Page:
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Malaysian tiger found dead after attack on tribesman

KUALA LUMPUR, Feb 8 (AFP) - A tiger which injured a tribesman in northern Malaysia was found dead with gunshot, spear and snare wounds inflicted before the weekend attack, a wildlife official said Monday.

Shabrina Shariff, wildlife department director in Perak state, said seven men from one of Malaysia's indigenous groups had admitted injuring the four-year-old male tiger in an attempt to trap it before Saturday's attack.

"The carcass of this lovely animal is right in front of me. I am in tears. I love tigers," Shabrina told AFP.

"We will submit a report to the prosecution for action," she said, adding that the men faced five years in jail if found guilty of trying to poach one of the world's most endangered species.

She said the tiger was the same one that injured Semai tribesman Yok Meneh, who fought off the animal armed only with a rock when he was attacked while gathering food in a forest in Perak on Saturday.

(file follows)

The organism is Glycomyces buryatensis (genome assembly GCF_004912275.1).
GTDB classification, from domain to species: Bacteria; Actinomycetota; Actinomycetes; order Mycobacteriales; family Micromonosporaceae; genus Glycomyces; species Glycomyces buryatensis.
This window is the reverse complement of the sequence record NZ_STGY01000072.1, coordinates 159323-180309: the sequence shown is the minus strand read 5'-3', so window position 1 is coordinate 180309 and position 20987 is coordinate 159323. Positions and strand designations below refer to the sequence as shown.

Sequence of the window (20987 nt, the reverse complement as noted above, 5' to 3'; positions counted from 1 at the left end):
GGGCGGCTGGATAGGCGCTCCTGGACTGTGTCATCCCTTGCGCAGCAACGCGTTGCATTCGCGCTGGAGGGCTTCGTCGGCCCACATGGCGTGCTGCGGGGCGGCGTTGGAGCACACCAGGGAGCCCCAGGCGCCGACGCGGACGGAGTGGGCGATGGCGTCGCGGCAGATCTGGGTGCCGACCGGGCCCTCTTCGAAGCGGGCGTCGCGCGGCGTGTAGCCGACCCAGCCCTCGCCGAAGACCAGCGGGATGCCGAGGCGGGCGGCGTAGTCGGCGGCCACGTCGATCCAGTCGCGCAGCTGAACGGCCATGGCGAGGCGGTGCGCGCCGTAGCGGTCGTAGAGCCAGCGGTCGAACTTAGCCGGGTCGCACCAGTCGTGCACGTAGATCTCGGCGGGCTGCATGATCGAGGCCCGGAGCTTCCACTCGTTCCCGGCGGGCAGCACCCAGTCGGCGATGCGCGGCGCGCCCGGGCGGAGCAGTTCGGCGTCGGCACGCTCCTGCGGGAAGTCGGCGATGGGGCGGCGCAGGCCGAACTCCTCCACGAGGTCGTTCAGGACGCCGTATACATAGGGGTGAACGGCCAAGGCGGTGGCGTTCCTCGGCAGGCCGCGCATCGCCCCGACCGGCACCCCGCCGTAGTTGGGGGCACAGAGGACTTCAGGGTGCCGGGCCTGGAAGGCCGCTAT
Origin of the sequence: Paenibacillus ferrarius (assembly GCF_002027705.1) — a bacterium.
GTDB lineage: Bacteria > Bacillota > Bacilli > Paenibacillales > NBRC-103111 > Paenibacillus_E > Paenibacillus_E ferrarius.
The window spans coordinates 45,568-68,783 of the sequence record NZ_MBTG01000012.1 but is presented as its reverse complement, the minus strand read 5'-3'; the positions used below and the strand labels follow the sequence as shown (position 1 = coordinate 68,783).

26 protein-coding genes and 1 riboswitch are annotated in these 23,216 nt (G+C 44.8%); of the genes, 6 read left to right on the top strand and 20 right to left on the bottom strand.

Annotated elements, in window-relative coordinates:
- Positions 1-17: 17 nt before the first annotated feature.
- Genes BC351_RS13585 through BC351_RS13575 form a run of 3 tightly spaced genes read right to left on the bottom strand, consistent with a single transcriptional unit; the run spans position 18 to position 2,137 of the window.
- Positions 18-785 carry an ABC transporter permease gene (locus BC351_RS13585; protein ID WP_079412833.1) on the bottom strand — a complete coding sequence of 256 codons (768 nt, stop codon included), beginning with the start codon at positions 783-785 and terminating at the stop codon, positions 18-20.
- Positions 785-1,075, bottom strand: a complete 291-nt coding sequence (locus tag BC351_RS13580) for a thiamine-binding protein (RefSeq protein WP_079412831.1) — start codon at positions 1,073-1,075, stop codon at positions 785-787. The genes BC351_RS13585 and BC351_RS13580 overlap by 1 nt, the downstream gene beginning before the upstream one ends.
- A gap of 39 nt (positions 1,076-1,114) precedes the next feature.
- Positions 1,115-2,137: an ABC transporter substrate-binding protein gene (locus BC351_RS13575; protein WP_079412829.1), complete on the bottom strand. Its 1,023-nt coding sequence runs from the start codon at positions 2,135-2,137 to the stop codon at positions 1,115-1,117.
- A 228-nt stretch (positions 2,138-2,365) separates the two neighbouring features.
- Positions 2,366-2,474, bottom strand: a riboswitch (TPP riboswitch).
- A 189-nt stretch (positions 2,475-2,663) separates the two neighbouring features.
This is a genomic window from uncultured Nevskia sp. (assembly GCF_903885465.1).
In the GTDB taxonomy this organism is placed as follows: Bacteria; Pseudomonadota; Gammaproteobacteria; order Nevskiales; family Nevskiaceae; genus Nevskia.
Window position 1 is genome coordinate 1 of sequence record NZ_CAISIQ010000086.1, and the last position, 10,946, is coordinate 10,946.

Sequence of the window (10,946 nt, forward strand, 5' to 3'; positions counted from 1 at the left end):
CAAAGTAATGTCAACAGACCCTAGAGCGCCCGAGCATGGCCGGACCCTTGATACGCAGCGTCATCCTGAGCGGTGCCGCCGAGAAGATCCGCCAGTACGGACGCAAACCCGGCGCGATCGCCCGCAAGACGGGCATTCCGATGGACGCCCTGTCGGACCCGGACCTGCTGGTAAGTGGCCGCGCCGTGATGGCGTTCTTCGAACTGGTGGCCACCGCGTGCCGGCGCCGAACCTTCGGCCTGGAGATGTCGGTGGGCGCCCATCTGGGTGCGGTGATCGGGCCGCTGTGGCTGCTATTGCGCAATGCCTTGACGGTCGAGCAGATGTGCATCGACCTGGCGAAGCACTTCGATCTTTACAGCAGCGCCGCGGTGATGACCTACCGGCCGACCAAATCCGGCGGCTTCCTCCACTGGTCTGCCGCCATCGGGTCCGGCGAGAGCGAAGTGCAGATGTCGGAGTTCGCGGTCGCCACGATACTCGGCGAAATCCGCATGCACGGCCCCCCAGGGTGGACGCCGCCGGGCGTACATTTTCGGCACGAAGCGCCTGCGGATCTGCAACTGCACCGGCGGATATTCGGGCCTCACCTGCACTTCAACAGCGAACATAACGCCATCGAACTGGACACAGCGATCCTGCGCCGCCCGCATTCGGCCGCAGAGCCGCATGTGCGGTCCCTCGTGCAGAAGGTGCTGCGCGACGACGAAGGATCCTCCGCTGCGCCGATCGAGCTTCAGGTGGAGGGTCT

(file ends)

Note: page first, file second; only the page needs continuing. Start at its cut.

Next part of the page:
The attack left 47-year-old Yok Meneh with a deep gash on his back and injuries to his hands and legs, a local newspaper reported.

"The tiger is a reclusive animal. It would have not have attacked the man if it was not injured," Shabrina said.

She said the tiger had been caught in a wire snare but escaped as the poachers returned to kill it with a gun and spears. It was left with a serious leg wound that had become infested with maggots.

Loretta Ann Shepherd, a coordinator with the Malaysian Conservation Alliance for Tigers, called for swift action.

"It is a sad way to welcome the Year of the Tiger. The authorities should prosecute those responsible. Let it be a lesson for other poachers," she told AFP.

Conservationists last month called for a war on the poachers who are undermining Malaysia's ambitious goal to double its population of wild tigers to 1,000.

With 2010 declared the Year of the Tiger according to the Chinese zodiac, experts fear there will be a surge in tiger poaching.

In the 1950s, there were as many as 3,000 tigers in Malaysia but their numbers fell as the country opened up more land for agriculture.

MySinchew 2010.02.08


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